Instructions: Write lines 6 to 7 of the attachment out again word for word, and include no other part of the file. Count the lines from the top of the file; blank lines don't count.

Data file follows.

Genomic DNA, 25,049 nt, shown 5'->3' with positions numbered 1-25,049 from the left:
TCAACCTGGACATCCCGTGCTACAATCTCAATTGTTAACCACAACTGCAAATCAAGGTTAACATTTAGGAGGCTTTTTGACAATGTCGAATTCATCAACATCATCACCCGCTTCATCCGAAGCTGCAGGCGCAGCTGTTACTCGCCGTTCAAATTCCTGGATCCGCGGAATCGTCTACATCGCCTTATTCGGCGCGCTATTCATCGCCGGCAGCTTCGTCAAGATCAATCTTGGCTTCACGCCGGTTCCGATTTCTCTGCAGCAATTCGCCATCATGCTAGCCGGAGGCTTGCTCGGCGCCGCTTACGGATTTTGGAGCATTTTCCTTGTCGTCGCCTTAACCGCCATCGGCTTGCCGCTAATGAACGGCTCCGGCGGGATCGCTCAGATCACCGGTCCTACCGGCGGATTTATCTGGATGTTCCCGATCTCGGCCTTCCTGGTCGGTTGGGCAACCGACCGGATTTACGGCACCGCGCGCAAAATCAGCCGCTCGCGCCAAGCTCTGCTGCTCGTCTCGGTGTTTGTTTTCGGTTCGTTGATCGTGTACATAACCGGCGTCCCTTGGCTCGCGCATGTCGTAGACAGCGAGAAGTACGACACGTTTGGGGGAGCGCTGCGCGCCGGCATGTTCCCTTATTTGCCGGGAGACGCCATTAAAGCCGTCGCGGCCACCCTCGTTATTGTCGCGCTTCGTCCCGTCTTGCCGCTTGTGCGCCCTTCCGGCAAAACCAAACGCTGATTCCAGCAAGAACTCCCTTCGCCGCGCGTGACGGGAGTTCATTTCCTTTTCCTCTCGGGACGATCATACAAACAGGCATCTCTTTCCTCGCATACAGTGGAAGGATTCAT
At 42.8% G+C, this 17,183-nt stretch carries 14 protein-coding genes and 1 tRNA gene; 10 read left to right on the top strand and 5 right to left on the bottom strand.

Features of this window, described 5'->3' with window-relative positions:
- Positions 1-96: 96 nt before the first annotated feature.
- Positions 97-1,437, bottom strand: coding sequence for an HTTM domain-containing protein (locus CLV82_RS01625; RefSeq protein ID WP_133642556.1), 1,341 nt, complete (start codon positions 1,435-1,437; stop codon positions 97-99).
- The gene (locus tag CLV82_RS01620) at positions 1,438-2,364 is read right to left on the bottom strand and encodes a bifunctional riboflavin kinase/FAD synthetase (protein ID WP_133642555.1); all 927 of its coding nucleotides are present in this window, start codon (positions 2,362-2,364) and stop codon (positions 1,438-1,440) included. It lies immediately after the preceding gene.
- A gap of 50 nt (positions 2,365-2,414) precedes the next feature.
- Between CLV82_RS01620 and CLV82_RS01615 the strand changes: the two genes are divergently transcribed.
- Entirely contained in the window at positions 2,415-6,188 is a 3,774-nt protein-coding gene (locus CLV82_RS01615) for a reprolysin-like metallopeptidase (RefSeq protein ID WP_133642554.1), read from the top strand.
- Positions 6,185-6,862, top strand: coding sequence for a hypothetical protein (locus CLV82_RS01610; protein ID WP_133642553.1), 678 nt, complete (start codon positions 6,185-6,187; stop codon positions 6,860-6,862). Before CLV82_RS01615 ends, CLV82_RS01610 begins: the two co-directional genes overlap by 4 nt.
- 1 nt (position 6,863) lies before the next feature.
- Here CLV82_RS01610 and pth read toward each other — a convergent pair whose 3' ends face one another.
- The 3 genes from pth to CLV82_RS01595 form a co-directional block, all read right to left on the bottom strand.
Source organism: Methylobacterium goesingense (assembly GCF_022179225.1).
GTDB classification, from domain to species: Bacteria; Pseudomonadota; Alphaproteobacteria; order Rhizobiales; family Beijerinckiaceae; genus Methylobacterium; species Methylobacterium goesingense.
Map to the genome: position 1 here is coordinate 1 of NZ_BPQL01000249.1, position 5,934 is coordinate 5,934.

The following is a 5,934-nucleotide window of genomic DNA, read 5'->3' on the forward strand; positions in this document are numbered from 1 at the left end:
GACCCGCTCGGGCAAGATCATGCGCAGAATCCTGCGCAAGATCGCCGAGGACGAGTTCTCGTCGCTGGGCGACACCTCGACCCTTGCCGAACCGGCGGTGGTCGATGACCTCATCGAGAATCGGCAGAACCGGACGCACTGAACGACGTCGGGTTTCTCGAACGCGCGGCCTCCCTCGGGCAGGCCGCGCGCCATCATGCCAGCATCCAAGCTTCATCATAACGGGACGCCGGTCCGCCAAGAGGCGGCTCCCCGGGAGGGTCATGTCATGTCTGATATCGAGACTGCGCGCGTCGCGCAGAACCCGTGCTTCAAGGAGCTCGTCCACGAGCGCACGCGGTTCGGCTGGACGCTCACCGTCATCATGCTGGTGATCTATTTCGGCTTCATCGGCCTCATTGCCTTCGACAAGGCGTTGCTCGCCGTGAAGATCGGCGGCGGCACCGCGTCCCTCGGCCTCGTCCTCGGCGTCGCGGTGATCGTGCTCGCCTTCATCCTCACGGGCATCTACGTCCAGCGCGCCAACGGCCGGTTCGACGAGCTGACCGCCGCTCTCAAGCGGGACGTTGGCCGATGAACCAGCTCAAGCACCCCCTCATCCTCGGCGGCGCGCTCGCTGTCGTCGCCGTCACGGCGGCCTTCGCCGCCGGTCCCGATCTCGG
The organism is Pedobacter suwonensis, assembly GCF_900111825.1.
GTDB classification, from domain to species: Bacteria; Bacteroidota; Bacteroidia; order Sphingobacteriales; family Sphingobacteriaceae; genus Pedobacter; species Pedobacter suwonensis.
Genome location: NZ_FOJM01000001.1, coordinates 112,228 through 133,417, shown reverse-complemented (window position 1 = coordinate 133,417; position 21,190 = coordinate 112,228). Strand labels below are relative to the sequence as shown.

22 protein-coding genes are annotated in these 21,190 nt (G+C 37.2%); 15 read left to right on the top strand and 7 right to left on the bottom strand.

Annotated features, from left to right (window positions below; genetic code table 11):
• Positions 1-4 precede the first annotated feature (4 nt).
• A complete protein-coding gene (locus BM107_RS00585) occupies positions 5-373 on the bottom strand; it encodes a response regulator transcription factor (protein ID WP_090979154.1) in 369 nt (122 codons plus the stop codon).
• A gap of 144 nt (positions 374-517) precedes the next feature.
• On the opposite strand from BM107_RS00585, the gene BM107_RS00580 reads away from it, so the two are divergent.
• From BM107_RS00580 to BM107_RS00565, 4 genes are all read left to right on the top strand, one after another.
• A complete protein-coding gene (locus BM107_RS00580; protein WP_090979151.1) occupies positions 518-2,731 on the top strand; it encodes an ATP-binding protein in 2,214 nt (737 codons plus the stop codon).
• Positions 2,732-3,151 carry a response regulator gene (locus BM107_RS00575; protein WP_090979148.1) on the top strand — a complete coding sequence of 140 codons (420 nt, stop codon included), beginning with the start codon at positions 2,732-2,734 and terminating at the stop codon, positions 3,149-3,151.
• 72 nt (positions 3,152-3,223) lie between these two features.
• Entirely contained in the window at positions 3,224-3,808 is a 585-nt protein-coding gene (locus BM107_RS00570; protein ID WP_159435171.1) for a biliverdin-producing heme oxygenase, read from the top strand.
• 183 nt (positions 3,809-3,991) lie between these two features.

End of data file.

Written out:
- Positions 97-1,437, bottom strand: coding sequence for an HTTM domain-containing protein (locus CLV82_RS01625; RefSeq protein ID WP_133642556.1), 1,341 nt, complete (start codon positions 1,435-1,437; stop codon positions 97-99).
- The gene (locus tag CLV82_RS01620) at positions 1,438-2,364 is read right to left on the bottom strand and encodes a bifunctional riboflavin kinase/FAD synthetase (protein ID WP_133642555.1); all 927 of its coding nucleotides are present in this window, start codon (positions 2,362-2,364) and stop codon (positions 1,438-1,440) included. It lies immediately after the preceding gene.